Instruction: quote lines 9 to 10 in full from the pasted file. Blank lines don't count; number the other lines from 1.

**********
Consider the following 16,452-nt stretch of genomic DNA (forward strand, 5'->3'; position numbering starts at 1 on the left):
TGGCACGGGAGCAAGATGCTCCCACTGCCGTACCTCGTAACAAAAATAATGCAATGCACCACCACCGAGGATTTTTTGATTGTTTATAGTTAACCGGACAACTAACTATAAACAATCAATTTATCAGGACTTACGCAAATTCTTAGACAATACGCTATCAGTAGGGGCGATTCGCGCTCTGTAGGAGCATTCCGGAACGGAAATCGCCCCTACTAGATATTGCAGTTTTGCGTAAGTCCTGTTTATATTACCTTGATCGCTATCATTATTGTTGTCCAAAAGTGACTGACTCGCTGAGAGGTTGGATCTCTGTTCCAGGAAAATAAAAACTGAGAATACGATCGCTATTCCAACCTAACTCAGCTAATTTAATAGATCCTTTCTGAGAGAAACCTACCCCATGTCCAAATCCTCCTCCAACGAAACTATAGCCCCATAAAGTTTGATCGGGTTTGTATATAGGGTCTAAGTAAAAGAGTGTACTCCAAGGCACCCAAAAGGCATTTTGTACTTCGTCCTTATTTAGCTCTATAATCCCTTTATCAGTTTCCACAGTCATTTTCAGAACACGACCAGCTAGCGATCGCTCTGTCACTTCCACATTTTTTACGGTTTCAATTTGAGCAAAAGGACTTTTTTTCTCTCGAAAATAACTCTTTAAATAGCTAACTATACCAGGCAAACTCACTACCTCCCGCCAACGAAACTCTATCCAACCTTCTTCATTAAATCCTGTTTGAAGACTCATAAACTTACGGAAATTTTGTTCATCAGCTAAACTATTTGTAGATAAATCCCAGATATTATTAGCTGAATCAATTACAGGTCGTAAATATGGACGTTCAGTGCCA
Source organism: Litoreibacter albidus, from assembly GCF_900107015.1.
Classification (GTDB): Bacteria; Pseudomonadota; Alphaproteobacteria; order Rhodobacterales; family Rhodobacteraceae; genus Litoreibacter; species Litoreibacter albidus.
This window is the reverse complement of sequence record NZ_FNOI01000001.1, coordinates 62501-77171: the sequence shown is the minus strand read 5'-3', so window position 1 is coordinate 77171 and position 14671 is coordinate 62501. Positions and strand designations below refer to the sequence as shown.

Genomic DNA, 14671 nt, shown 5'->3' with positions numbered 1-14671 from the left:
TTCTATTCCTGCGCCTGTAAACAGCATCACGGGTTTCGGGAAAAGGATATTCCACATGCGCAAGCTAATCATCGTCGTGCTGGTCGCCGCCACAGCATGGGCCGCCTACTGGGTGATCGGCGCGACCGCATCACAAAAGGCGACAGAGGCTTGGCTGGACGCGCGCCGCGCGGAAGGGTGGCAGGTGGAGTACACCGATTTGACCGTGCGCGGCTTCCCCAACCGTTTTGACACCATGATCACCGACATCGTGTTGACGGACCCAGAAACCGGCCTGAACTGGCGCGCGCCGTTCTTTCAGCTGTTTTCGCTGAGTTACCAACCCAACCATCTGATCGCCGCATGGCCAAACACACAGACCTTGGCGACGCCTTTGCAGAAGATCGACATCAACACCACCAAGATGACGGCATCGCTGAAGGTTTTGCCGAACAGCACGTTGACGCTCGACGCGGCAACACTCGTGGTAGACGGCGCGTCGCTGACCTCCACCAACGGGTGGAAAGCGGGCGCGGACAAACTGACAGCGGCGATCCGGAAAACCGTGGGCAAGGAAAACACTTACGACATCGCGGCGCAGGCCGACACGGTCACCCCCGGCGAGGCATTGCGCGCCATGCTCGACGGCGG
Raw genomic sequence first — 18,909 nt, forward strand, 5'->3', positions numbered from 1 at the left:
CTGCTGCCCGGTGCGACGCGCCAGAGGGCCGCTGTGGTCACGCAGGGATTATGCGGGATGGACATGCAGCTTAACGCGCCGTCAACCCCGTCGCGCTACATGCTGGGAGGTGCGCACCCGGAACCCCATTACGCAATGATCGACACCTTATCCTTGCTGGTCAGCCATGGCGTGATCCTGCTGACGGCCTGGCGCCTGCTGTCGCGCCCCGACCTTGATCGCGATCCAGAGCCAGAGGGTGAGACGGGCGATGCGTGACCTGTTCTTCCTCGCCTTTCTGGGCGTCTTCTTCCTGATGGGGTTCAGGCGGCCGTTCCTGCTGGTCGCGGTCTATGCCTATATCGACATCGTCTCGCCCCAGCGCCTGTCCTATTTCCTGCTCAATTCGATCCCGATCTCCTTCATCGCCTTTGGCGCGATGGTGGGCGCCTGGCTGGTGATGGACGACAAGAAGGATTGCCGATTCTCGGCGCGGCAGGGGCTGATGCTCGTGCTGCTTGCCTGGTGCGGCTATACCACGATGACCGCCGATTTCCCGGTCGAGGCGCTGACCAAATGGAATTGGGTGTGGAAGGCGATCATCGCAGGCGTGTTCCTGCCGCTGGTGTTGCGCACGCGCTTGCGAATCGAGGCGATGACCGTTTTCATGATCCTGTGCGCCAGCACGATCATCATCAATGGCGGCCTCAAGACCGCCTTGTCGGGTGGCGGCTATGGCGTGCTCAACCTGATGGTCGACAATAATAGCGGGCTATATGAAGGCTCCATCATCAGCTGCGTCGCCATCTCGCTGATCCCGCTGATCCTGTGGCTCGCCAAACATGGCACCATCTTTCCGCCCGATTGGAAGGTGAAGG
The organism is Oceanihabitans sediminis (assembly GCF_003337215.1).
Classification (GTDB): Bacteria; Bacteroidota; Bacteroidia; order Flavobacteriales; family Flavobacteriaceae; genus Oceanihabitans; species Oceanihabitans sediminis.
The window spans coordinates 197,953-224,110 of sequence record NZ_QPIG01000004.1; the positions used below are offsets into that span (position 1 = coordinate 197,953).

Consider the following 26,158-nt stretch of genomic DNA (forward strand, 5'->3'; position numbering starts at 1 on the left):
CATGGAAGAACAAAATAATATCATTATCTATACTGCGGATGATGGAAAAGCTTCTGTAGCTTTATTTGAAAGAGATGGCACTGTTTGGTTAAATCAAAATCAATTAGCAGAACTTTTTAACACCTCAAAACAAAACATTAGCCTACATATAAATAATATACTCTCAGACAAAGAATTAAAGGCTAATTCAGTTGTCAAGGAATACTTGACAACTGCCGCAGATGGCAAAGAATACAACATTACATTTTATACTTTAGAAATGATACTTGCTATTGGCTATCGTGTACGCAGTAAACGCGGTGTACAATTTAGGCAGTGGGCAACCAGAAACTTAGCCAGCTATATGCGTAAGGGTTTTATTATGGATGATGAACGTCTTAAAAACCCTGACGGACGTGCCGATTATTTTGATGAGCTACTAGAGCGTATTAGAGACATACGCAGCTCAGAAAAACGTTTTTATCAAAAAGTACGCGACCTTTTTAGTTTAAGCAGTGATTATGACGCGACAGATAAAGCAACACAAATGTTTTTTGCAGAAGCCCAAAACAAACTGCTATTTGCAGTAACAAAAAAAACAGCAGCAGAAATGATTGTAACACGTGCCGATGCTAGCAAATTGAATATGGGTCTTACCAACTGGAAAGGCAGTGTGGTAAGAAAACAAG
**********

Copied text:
CTGCTGCCCGGTGCGACGCGCCAGAGGGCCGCTGTGGTCACGCAGGGATTATGCGGGATGGACATGCAGCTTAACGCGCCGTCAACCCCGTCGCGCTACATGCTGGGAGGTGCGCACCCGGAACCCCATTACGCAATGATCGACACCTTATCCTTGCTGGTCAGCCATGGCGTGATCCTGCTGACGGCCTGGCGCCTGCTGTCGCGCCCCGACCTTGATCGCGATCCAGAGCCAGAGGGTGAGACGGGCGATGCGTGACCTGTTCTTCCTCGCCTTTCTGGGCGTCTTCTTCCTGATGGGGTTCAGGCGGCCGTTCCTGCTGGTCGCGGTCTATGCCTATATCGACATCGTCTCGCCCCAGCGCCTGTCCTATTTCCTGCTCAATTCGATCCCGATCTCCTTCATCGCCTTTGGCGCGATGGTGGGCGCCTGGCTGGTGATGGACGACAAGAAGGATTGCCGATTCTCGGCGCGGCAGGGGCTGATGCTCGTGCTGCTTGCCTGGTGCGGCTATACCACGATGACCGCCGATTTCCCGGTCGAGGCGCTGACCAAATGGAATTGGGTGTGGAAGGCGATCATCGCAGGCGTGTTCCTGCCGCTGGTGTTGCGCACGCGCTTGCGAATCGAGGCGATGACCGTTTTCATGATCCTGTGCGCCAGCACGATCATCATCAATGGCGGCCTCAAGACCGCCTTGTCGGGTGGCGGCTATGGCGTGCTCAACCTGATGGTCGACAATAATAGCGGGCTATATGAAGGCTCCATCATCAGCTGCGTCGCCATCTCGCTGATCCCGCTGATCCTGTGGCTCGCCAAACATGGCACCATCTTTCCGCCCGATTGGAAGGTGAAGG
The organism is Oceanihabitans sediminis (assembly GCF_003337215.1).